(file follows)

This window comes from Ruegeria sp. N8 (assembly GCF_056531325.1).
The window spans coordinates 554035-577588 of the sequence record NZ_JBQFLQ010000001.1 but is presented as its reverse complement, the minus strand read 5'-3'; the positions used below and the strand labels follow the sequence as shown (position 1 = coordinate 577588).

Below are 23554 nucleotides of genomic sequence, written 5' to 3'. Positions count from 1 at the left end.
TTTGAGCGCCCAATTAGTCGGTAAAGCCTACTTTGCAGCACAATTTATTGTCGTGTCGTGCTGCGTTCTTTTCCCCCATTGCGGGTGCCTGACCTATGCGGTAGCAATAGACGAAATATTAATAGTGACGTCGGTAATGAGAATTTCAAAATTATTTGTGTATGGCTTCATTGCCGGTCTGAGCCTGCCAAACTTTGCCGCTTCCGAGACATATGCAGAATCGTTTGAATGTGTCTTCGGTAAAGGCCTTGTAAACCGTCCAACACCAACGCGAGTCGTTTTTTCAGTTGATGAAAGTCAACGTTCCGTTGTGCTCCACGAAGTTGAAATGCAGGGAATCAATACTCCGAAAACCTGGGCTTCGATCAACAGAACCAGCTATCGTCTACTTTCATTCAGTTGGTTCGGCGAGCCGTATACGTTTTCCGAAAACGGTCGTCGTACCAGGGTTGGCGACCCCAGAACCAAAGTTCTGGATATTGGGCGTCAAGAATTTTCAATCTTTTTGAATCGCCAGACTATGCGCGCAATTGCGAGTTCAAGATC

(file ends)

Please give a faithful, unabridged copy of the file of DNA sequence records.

This window comes from Ruegeria sp. N8 (assembly GCF_056531325.1).
The window spans coordinates 554035-577588 of the sequence record NZ_JBQFLQ010000001.1 but is presented as its reverse complement, the minus strand read 5'-3'; the positions used below and the strand labels follow the sequence as shown (position 1 = coordinate 577588).

Below are 23554 nucleotides of genomic sequence, written 5' to 3'. Positions count from 1 at the left end.
TTTGAGCGCCCAATTAGTCGGTAAAGCCTACTTTGCAGCACAATTTATTGTCGTGTCGTGCTGCGTTCTTTTCCCCCATTGCGGGTGCCTGACCTATGCGGTAGCAATAGACGAAATATTAATAGTGACGTCGGTAATGAGAATTTCAAAATTATTTGTGTATGGCTTCATTGCCGGTCTGAGCCTGCCAAACTTTGCCGCTTCCGAGACATATGCAGAATCGTTTGAATGTGTCTTCGGTAAAGGCCTTGTAAACCGTCCAACACCAACGCGAGTCGTTTTTTCAGTTGATGAAAGTCAACGTTCCGTTGTGCTCCACGAAGTTGAAATGCAGGGAATCAATACTCCGAAAACCTGGGCTTCGATCAACAGAACCAGCTATCGTCTACTTTCATTCAGTTGGTTCGGCGAGCCGTATACGTTTTCCGAAAACGGTCGTCGTACCAGGGTTGGCGACCCCAGAACCAAAGTTCTGGATATTGGGCGTCAAGAATTTTCAATCTTTTTGAATCGCCAGACTATGCGCGCAATTGCGAGTTCAAGATC